Business Irish

Thursday 27 October 2016

Probe of Nama's Project Eagle sale stalled as inquiry snubbed

Key figure Cushnahan 'disengages' from co-operating with Stormont investigation, writes Simon Rowe

Simon Rowe

Published 10/01/2016 | 02:30

Frank Cushnahan
Frank Cushnahan

A key figure at the centre of a probe into Nama's controversial €1.6bn Project Eagle loan book sale in Northern Ireland has refused to co-operate with the ongoing Stormont inquiry.

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Businessman Frank Cushnahan, a former member of Nama's Northern Ireland Advisory Committee, has "disengaged" from co-operating with the committee investigating claims that he was to receive a £5m (€6.7m) 'fixer's fee' from US investment fund Pimco if it was successful in acquiring the portfolio.

The Project Eagle portfolio sale by Nama has been dogged by controversy following allegations by TD Mick Wallace that £7m in an Isle of Man account was destined for a Northern Ireland politician.

The deal has been the subject of parliamentary probes on both sides of the Border, as well as an ongoing investigation by the UK's National Crime Agency.

In the latest twist, solicitors for Mr Cushnahan have launched a savage attack on the Stormont committee by questioning its impartiality and accusing members of "pre-judging" its client.

In correspondence sent to the chairman of the Northern Ireland Assembly finance committee, Sinn Fein MLA Daithi McKay, Mr Cushnahan's solicitors accuse members of being "determined to undermine and prejudice the fairness of the investigation involving our client and any court hearings that may ensue thereafter".

In a strongly worded letter, Mr Cushnahan's solicitor Joe Rice accuses committee members of having "pre-determined issues against him, without having concluded your investigation".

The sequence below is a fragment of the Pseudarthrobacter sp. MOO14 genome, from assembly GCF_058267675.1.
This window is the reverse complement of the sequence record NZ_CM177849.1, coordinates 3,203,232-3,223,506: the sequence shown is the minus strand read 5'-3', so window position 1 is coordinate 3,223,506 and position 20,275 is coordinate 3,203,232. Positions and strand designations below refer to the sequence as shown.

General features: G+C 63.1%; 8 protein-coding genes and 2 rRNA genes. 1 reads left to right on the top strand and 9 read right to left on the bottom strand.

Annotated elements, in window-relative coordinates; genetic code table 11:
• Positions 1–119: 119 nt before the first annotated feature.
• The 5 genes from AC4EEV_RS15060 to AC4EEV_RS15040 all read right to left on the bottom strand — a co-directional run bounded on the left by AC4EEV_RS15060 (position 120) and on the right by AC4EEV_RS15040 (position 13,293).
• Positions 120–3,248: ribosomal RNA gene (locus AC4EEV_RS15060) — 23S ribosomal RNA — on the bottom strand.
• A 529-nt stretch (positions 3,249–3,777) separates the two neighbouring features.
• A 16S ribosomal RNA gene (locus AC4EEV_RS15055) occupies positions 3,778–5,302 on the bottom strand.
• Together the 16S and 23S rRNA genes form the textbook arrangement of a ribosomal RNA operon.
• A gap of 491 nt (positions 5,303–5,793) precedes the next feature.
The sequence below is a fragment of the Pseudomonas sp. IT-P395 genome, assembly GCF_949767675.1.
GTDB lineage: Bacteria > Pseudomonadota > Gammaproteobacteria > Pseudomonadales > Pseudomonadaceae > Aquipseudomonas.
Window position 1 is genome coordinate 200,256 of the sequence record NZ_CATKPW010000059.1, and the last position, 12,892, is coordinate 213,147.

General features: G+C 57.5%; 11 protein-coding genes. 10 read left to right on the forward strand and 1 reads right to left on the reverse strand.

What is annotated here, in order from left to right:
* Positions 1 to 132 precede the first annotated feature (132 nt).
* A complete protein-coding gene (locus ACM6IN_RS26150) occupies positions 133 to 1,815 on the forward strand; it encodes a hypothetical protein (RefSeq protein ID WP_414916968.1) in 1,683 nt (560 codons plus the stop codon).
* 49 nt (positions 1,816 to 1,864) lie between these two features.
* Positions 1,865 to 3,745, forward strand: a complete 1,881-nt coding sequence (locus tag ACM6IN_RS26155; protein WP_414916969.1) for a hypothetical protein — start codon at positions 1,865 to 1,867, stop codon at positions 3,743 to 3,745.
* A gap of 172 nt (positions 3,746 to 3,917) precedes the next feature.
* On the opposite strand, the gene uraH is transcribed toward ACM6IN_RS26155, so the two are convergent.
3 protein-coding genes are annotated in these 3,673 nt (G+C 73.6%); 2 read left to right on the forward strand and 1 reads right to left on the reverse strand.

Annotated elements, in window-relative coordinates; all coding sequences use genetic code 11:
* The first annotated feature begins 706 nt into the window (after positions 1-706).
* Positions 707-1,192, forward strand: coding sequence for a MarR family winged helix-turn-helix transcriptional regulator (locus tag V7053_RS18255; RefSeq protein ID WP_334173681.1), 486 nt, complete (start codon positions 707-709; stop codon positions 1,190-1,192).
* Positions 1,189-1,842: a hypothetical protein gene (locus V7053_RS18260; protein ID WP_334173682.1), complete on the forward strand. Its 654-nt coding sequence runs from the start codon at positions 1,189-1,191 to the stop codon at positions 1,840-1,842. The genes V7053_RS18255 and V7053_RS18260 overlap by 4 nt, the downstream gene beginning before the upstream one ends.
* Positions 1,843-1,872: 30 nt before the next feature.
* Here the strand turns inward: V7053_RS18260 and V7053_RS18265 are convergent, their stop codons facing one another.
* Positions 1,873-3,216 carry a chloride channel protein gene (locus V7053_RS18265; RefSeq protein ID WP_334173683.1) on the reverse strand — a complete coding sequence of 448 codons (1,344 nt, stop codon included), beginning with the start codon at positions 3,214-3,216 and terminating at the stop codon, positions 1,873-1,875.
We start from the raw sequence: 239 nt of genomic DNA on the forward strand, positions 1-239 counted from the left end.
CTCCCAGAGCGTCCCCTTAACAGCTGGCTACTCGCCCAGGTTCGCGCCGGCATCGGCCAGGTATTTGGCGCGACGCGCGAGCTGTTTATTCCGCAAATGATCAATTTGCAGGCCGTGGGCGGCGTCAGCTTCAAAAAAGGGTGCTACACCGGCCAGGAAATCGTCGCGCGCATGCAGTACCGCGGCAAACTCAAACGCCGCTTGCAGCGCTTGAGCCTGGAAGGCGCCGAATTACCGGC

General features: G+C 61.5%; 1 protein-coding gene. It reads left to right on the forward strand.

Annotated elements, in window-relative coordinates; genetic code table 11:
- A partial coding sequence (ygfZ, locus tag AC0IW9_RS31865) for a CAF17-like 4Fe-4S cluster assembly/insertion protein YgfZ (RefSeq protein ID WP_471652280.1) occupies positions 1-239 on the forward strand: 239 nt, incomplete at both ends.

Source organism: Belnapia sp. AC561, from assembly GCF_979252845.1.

It concludes by saying that Mr Cushnahan and his legal team are not confident in the committee's ability to conduct a "fair investigation" and therefore "will not be engaging further with you and your committee".

The letter, which has been seen by the Sunday Independent, was sent to the committee on December 22. The committee, which is in recess, has not yet responded.

Pressure has been growing on Mr Cushnahan in recent weeks after he missed a December 18 deadline imposed by the committee to reply to 39 questions issued to his solicitors concerning his role in the sale of Nama's Northern Ireland's debt book.

Mr Rice insisted this was "an artificial deadline" and cited the ill health of his client as a mitigating factor. Mr Cushnahan is believed to have suffered a heart attack in September of last year.

Mr Cushnahan also has not yet replied to a letter from Nama chairman Frank Daly, who wrote to him in November asking why he had not disclosed investments and business links which may have presented a conflict of interest at meetings of the Nama Northern Ireland advisory committee.

In his letter, Mr Daly asked Mr Cushnahan about his meeting with Pimco in May 2013, while he was still a member of the agency's committee, to discuss a sale of its loans, and questioning him about his shareholding in one of Nama debtors, the Graham Group.

Advisory committee members were obliged to disclose their investments and other interests at each meeting.

"I would also invite you to provide details of any other meetings you had with Pimco or other parties relating to the possible sale of Nama's Northern Ireland loan portfolio and details of your relationship with Pimco or any other bidder in this respect," Mr Daly wrote in his letter.

Mr Rice said: "Mr Daly's letter will be replied to".

Mr Cushnahan has firmly denied any wrongdoing and is fully co-operating with the ongoing police investigation.

Mr Cushnahan was appointed as an external member of the NIAC by the then Finance Minister Brian Lenihan in 2010 on the recommendation of Stormont finance minister Sammy Wilson.

He remained on the committee until November 2013, when he resigned for personal reasons.

The Nama advisory committee discussed potential purchasers of assets controlled by the agency on at least two occasions prior to the controversial €1.6bn sale of its Northern Ireland loan portfolio. Mr Cushnahan, who later acted as an advisor to one of the bidders, Pimco, was present at those meetings.

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